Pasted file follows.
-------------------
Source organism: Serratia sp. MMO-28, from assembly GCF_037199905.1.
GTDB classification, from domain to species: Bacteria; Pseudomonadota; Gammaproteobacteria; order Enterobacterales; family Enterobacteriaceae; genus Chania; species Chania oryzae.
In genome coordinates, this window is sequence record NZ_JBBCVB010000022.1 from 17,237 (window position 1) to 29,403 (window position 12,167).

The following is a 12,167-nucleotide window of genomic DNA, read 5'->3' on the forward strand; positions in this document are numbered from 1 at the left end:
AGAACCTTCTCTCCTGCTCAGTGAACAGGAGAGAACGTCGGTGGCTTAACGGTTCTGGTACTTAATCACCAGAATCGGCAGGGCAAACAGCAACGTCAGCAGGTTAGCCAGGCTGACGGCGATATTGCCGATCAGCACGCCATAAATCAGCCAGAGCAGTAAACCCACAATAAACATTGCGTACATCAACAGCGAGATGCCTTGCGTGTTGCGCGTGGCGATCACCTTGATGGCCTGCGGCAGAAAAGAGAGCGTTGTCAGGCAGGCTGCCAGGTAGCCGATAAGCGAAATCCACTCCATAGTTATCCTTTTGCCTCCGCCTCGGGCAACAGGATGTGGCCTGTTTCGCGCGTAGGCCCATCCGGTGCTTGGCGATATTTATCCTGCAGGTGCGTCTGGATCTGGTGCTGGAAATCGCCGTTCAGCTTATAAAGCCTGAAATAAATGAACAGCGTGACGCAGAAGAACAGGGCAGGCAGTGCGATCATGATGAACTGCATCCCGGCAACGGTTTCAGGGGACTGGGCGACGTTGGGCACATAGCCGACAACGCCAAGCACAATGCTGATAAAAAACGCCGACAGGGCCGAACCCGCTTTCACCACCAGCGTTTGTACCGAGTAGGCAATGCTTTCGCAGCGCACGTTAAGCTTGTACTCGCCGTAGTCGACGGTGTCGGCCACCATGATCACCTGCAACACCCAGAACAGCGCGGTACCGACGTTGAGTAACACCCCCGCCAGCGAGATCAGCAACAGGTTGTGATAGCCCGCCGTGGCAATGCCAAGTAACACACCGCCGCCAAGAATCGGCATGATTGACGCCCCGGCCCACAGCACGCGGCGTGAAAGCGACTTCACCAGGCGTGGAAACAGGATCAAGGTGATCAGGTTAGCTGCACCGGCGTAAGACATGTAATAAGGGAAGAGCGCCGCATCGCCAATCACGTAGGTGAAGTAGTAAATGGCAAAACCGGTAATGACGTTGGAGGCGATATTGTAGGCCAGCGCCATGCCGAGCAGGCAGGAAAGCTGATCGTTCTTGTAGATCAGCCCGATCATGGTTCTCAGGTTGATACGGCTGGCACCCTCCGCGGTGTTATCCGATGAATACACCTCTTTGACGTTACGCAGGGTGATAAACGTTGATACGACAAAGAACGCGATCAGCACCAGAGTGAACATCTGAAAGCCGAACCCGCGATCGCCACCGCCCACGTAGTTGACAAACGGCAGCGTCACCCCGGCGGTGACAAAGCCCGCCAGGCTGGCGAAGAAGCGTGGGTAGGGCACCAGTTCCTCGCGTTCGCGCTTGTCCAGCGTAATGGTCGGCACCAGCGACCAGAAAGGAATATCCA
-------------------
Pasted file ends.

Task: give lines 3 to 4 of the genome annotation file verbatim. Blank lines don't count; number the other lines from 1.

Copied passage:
In genome coordinates, this window is sequence record NZ_JBBCVB010000022.1 from 17,237 (window position 1) to 29,403 (window position 12,167).

The following is a 12,167-nucleotide window of genomic DNA, read 5'->3' on the forward strand; positions in this document are numbered from 1 at the left end: